There is reservedly antagonistic undercurrent to Spicer’s work, the subtle and ironic derision of the language arts that, as he sees them practiced, is locked up in matters of petty matters of status, property, the ownership of ideas, the expansion of respective egos that mistake their basic cleverness for genius. The world, the external and physical realm that one cannot know but only describe with terms that continually need to be resuscitated, is, as we know, something else altogether that hasn’t the need for elaborate vocabularies that compare Nature and Reality with everything a poet can get his or her hands on. What this proves, Spicer thinks (it seems to me, in any event) is that we know nothing of the material we try to distill in verse; even our language is parted out from other dialogues.

The Sporting Life
By Jack Spicer

The trouble with comparing a poet with a radio is that radios
don't develop scar-tissue. The tubes burn out, or with a
transistor, which most souls are, the battery or diagram
burns out replacable or not replacable, but not like that
punchdrunk fighter in a bar. The poet
Takes too many messages. The right to the ear that floored him
in New Jersey. The right to say that he stood six rounds with
a champion.
Then they sell beer or go on sporting commissions, or, if the
scar tissue is too heavy, demonstrate in a bar where the
invisible champions might not have hit him. Too many of
The poet is a radio. The poet is a liar. The poet is a
counterpunching radio.
And those messages (God would not damn them) do not even
know they are champions.

Spicer is an interesting poet on several levels, all of them deep and rich with deposits that reward an earnest dig. He is , I think, on a par with Wallace Stevens and William Carlos Williams with the interest in grilling the elaborative infrastructure of how we draw or are drawn to specialized conclusions with the use of metaphor, and it is to his particular brilliance as a lyric poet, comparable to Frank O’Hara (a poet Spicer declared he didn’t care for, with O’Hara thinking much the same in kind) that the contradictions, competing desires and unexpected conundrums of investigating one’s verbal stream are made comprehensible to the senses, a joy to the ear. No one, really no one wrote as distinctly as the long obscure Spicer did, and editors Gizzi, Killian and publisher Wesleyan Press are to be thanked for restoring a major American voice to our shared canon.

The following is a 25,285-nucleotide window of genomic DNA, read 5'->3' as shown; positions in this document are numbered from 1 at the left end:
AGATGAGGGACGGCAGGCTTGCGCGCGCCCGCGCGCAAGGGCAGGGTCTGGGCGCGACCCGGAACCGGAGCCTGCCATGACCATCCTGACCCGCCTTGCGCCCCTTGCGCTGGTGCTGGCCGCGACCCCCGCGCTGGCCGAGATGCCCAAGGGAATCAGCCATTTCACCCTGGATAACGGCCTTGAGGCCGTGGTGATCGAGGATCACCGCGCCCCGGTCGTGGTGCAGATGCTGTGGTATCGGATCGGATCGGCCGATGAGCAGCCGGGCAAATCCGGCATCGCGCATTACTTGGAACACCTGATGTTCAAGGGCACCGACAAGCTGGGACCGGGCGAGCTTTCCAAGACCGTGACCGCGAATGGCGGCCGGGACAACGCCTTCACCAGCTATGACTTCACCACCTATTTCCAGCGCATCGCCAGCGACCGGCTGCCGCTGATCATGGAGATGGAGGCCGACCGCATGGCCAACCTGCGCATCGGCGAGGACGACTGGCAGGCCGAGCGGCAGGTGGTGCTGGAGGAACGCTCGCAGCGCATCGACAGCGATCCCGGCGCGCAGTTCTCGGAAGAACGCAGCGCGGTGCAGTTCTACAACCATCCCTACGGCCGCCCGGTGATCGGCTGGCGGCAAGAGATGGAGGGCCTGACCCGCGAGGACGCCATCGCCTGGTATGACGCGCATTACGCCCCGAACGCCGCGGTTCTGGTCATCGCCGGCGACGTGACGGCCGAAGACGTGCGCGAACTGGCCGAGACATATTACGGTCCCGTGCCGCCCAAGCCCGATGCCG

Sunday, April 19, 2009

Poems by Alan Shapiro

There are many things that need urgent opining upon that the only thing a hapless re-marker can do is scroll through the poetry archive at Slate and check out poetry editor's past selections. It's disconcerting when your self image as a cynical, brutal and hard-to-please curmudgeon takes a humbling when you come across a poet whose works you've consistently interesting, or enjoyed outright. Alan Shapiro is the poet I'm speaking of, and in his case I think he deserves the four hundred dollar stipend Slate poetry editor Robert Pinsky selections receive. So much bad writing gets obscene amounts of cash that it's refreshing when a good writer toiling in the least profitable of genres gets a little walking around money for his dedication to the art. There are quibbles and complaints, to be sure; vanity won't let get away without making like a junior league authoritarian once or twice. Shapiro, though, is a wonderful writer, worth seeking out.

First, can Microsoft improve on how these poems are recorded, or might the engineer insist on more than one take? Shapiro sounds as if he's just swallowed his own nose. His lack of emphasis, of any sort of dramatic flair does him no favors either.

"This and That" is an intriguing puzzle. This could be a first rate piece of writing, yet it stalls on its own conceit, the repetition of "this and that", which is distracting. Shapiro sounds bored with his details, or impatient to get the poem done, but whatever his state of mind, the continued application, stanza to stanza, with all the attending variation, stalls the work. Some other conceit should be worked out if there's to be some connecting colloquialism uniting the strand, but perhaps its best that the notion be abandoned altogether. There is marvelous, powerful writing here, and it will survive the troublesome T's.